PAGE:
## $number <int> 0, 0, 1, 5, 5, 2, 0, 0, 0, 4, 2, 1, 1, 2, 0, 0, 5, 5... # solution goes here ## More gestation Use the bootstrap to generate and interpret a 95% confidence interval for the median age of mothers for the classic Gestation data set from the mosaicData package. SOLUTION: library(mdsr) # solution goes here ## Even more gestation Use the bootstrap to generate a 95% confidence interval for the regression parameters in a model for weight as a function of age for the Gestation data frame from the mosaicData package. SOLUTION: library(mdsr) # solution goes here ## Confidence intervals We saw that a 95% confidence interval for a mean was constructed by taking the estimate and adding and subtracting two standard deviations. How many standard deviations should be used if a 99% confidence interval is desired? (Hint: see xqnorm().) SOLUTION: library(mdsr) # solution goes here ## Twins In 2010, the Minnesota Twins played their first season at Target Field. However, up through 2009, the Twins played at the Metrodome (an indoor stadium). In the Metrodome, air ventilator fans are used both to keep the roof up and to ventilate the stadium. Typically, the air is blown from all directions into the center of the stadium. According to a retired supervisor in the Metrodome, in the late innings of some games the fans would be modified so that the ventilation air would blow out from home plate toward the outfield. The idea is that the air flow might increase the length of a fly ball. To see if manipulating the fans could possibly make any difference, a group of students at the University of Minnesota and their professor built a ‘cannon’ that used compressed air to shoot baseballs. They then did the following experiment. 1. Shoot balls at angles around 50 degrees with velocity of around 150 feet per second. 2. Shoot balls under two different settings: headwind (air blowing from outfield toward home plate) or tailwind (air blowing from home plate toward outfield). 3. Record other variables: weight of the ball (in grams), diameter of the ball (in cm), and distance of the ball’s flight (in feet). Background: People who know little or nothing about baseball might find these basic facts useful. The batter stands near “home plate” and tries to hit the ball toward the outfield. A “fly ball” refers to a ball that is hit into the air. It is desirable to hit the ball as far as possible. For reasons of basic physics, the distance is maximized when the ball is hit at an intermediate angle steeper than 45 degrees from the horizontal. The variables are described in the following table. Cond: the wind conditions, a categorical variable with levels Headwind, Tailwind Angle: the angle of ball's trajectory Velocity: velocity of ball in feet per second BallWt: weight of ball in grams BallDia: diameter of ball in inches Dist: distance in feet of the flight of the ball Here is the output of several models. > lm1 <- lm(Dist ~ Cond, data=ds) # FIRST MODEL > summary(lm1) Coefficients: Estimate Std. Error t value Pr(>|t|) (Intercept) 350.768 2.179 160.967 <2e-16 *** CondTail 5.865 3.281 1.788 0.0833 . --- Signif. codes: 0 ‘***’ 0.001 ‘**’ 0.01 ‘*’ 0.05 ‘.’ 0.1 ‘ ’ 1 Residual standard error: 9.499 on 32 degrees of freedom Multiple R-squared: 0.0908, Adjusted R-squared: 0.06239 F-statistic: 3.196 on 1 and 32 DF, p-value: 0.0833 > confint(lm1) 2.5 % 97.5 % (Intercept) 346.32966 355.20718 CondTail -0.81784 12.54766 > # SECOND MODEL > lm2 <- lm(Dist ~ Cond + Velocity + Angle + BallWt + BallDia, data=ds) > summary(lm2) Coefficients: Estimate Std. Error t value Pr(>|t|) (Intercept) 181.7443 335.6959 0.541 0.59252 CondTail 7.6705 2.4593 3.119 0.00418 ** Velocity 1.7284 0.5433 3.181 0.00357 ** Angle -1.6014 1.7995 -0.890 0.38110 BallWt -3.9862 2.6697 -1.493 0.14659 BallDia 190.3715 62.5115 3.045 0.00502 ** --- Signif. codes: 0 ‘***’ 0.001 ‘**’ 0.01 ‘*’ 0.05 ‘.’ 0.1 ‘ ’ 1 Residual standard error: 6.805 on 28 degrees of freedom Multiple R-squared: 0.5917, Adjusted R-squared: 0.5188 F-statistic: 8.115 on 5 and 28 DF, p-value: 7.81e-05 > confint(lm2) 2.5 % 97.5 % (Intercept) -505.8974691 869.386165 CondTail 2.6328174 12.708166 Velocity 0.6155279 2.841188 Angle -5.2874318 2.084713 BallWt -9.4549432 1.482457 BallDia 62.3224999 318.420536 Consider the results from the model of Dist as a function of Cond (first model). Briefly summarize what this model says about the relationship between the wind conditions and the distance travelled by the ball. Make sure to say something sensible about the strength of evidence that there is any relationship at all. SOLUTION: ## More Twins Briefly summarize the model that has Dist as the response variable and includes the other variables as explanatory variables (second model) by reporting and interpretating the CondTail parameter. This second model suggests a somewhat different result for the relationship between Dist and Cond Summarize the differences and explain in statistical terms why the inclusion of the other explanatory variables has affected the results. SOLUTION: ## Smoking and mortality The Whickham data set in the mosaicData package includes data on age, smoking, and mortality from a one-in-six survey of the electoral roll in Whickham, a mixed urban and rural district near Newcastle upon Tyne, in the United Kingdom. The survey was conducted in 1972-1974 to study heart disease and thyroid disease. A follow-up on those in the survey was conducted twenty years later. Describe the association between smoking status and mortality in this study. Be sure to consider the role of age as a possible confounding factor. SOLUTION: library(mdsr) Whickham <- mutate(Whickham, agegrp = cut(age, breaks=c(1, 44, 64, 100), labels=c("18-44", "45-64", "65+"))) glimpse(Whickham) ## Observations: 1,314 ## Variables: 4 ##$ outcome <fctr> Alive, Alive, Dead, Alive, Alive, Alive, Alive, Dead,...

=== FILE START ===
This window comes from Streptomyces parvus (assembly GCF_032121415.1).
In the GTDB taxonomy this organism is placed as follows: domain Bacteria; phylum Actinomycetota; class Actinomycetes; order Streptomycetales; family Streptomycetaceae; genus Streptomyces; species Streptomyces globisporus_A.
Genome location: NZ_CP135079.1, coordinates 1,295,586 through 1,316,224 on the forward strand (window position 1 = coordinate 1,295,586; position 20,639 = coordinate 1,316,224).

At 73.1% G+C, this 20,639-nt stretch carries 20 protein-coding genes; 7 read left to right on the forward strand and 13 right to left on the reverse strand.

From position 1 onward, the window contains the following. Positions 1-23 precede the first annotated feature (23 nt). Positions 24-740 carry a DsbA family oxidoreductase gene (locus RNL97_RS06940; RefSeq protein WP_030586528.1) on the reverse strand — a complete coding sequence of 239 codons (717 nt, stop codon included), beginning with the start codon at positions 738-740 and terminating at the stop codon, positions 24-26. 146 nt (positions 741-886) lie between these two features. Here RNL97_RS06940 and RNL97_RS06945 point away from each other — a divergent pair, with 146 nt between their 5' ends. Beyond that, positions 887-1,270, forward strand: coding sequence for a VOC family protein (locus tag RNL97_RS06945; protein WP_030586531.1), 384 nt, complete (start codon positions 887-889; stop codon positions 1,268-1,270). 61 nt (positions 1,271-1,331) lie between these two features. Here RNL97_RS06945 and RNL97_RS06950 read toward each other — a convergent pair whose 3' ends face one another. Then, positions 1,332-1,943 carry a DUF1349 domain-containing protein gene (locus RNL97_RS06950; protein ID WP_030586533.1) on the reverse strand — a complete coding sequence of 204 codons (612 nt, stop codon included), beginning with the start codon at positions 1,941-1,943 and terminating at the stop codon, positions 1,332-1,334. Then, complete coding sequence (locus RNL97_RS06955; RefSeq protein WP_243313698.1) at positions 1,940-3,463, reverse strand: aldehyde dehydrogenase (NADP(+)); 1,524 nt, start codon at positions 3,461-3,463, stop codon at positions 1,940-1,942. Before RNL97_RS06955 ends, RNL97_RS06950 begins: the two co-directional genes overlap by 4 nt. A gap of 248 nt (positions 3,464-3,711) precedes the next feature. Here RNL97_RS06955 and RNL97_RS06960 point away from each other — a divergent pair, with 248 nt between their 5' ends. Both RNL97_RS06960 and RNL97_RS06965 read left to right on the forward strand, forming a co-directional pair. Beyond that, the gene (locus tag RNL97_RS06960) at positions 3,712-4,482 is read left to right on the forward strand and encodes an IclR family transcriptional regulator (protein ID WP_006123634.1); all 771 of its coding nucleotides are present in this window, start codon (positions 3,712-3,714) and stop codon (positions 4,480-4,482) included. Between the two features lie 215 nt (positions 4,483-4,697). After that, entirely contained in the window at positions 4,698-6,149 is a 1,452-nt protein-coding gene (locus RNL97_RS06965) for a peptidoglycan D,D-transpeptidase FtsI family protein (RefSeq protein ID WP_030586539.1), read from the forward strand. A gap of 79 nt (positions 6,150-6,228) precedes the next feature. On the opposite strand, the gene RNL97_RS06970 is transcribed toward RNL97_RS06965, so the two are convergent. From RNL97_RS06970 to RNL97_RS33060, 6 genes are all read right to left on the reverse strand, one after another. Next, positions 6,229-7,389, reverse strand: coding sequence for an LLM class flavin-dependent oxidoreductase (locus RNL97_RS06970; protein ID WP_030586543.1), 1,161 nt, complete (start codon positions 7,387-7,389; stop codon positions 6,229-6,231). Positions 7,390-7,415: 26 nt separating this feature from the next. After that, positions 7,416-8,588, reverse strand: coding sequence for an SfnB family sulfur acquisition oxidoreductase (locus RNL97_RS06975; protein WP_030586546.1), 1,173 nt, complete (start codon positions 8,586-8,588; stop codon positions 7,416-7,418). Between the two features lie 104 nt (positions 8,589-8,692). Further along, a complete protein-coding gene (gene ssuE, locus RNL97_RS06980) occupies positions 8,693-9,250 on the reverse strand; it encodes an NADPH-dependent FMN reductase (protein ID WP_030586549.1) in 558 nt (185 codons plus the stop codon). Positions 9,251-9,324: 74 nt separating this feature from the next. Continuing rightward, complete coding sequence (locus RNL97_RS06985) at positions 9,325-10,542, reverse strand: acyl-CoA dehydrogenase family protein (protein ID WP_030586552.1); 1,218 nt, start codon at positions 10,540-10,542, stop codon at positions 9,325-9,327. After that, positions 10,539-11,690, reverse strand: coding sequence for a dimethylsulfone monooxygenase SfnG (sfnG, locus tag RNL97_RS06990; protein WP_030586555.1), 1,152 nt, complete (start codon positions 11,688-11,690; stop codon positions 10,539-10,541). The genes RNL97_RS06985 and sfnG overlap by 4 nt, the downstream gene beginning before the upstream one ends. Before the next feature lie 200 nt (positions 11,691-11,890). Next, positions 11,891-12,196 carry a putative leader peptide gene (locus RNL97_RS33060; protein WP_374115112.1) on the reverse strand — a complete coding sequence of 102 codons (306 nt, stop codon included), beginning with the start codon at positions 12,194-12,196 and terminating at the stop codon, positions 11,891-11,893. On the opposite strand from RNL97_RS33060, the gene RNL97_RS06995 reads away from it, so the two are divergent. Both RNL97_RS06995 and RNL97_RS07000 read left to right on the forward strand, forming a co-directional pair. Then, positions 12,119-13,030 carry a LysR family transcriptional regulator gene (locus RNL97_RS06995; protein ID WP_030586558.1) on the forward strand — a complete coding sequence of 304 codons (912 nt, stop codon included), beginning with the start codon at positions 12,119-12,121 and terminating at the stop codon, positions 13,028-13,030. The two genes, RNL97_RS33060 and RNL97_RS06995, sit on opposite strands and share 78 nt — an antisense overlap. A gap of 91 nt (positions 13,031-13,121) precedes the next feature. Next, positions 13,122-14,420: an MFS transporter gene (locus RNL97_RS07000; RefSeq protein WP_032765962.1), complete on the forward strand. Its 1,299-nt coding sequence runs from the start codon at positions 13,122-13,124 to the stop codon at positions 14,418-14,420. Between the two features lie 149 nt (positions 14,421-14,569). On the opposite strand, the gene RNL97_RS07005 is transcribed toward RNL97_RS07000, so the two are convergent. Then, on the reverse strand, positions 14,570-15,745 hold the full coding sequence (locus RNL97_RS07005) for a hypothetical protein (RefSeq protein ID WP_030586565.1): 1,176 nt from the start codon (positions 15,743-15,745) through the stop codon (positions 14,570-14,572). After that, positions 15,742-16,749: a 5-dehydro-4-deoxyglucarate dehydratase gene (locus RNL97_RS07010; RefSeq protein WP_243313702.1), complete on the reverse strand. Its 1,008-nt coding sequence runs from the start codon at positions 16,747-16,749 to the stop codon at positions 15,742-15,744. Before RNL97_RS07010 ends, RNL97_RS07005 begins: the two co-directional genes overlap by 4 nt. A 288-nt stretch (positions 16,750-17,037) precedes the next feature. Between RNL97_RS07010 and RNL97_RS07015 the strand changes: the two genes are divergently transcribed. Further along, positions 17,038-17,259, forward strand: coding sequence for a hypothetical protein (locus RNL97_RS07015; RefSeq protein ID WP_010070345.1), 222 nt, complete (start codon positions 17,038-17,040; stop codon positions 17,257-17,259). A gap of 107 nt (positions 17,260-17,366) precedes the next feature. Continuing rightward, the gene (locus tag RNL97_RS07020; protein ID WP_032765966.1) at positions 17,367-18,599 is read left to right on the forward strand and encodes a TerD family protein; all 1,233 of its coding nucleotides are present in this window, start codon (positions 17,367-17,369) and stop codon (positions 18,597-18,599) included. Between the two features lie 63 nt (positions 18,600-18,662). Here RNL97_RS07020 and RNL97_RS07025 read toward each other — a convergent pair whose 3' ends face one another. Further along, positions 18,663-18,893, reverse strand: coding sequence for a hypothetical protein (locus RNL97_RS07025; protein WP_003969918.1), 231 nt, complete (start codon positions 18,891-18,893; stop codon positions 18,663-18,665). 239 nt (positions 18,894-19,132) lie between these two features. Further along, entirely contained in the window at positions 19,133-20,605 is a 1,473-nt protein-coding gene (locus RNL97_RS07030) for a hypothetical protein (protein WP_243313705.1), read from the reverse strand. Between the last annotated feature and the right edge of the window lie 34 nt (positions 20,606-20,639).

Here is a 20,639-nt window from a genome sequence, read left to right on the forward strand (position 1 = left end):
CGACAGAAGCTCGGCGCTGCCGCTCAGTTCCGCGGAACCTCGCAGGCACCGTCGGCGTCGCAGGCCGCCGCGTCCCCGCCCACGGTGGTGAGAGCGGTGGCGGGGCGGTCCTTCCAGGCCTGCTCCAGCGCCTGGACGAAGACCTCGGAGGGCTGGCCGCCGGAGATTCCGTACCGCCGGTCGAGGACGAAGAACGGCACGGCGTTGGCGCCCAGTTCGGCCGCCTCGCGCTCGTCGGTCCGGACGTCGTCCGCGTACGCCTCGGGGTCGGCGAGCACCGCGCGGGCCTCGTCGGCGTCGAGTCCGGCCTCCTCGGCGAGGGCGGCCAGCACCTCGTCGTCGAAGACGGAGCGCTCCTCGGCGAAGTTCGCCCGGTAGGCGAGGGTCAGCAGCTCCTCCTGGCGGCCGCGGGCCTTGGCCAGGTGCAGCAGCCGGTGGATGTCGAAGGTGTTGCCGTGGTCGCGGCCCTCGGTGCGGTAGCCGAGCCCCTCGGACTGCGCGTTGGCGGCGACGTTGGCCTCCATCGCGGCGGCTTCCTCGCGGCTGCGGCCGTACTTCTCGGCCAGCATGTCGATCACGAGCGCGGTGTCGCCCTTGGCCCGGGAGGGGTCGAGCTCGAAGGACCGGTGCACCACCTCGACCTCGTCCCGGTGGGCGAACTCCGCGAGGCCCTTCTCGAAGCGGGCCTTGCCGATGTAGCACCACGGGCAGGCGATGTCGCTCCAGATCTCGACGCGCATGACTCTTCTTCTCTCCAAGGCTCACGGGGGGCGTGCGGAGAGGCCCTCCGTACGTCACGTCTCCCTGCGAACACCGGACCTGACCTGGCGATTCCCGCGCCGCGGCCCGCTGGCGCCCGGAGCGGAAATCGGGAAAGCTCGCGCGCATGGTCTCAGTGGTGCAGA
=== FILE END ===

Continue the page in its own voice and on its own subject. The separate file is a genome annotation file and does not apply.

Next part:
## $smoker <fctr> Yes, Yes, Yes, No, No, Yes, Yes, No, No, No, No, Yes,... ##$ age     <int> 23, 18, 71, 67, 64, 38, 45, 76, 28, 27, 28, 34, 20, 72...
## \$ agegrp  <fctr> 18-44, 18-44, 65+, 65+, 45-64, 18-44, 45-64, 65+, 18-...
# solution goes here

## Missing income

A data scientist working for a company that sells mortgages for new home purchases might be interested in determining what factors might be predictive of defaulting on the loan. Some of the mortgagees have missing income in their data set. Would it be reasonable for the analyst to drop these loans from their analytic data set? Explain.

SOLUTION:

## Missing data and NHANES

The NHANES data set in the NHANES package includes survey data collected by the U.S. National Center for Health Statistics (NCHS), which has conducted a series of health and nutrition surveys since the early 1960s. An investigator is interested in fitting a model to predict the probability that a female subject will have a diagnosis of diabetes. Predictors for this model include age and BMI. Imagine that only 1/10 of the data are available but that these data are sampled randomly from the full set of observations (this mechanism is called “Missing Completely at Random”, or MCAR). What implications will this sampling have on the results?

SOLUTION:

library(mdsr)
library(NHANES)
# solution goes here

## Missing data and NHANES 2

Imagine that only 1/10 of the data are available but that these data are sampled from the full set of observations such that missingness depends on age, with older subjects less likely to be observed than younger subjects.
(this mechanism is called “Covariate Dependent Missingness”, or CDM). What implications will this sampling have on the results?

SOLUTION:

## Missing data and NHANES 3

Imagine that only 1/10 of the data are available but that these data are sampled from the full set of observations such that missingness depends on diabetes status (this mechanism is called Non-Ignorable Non-Response“, or NINR). What implications will this sampling have on the results?

SOLUTION: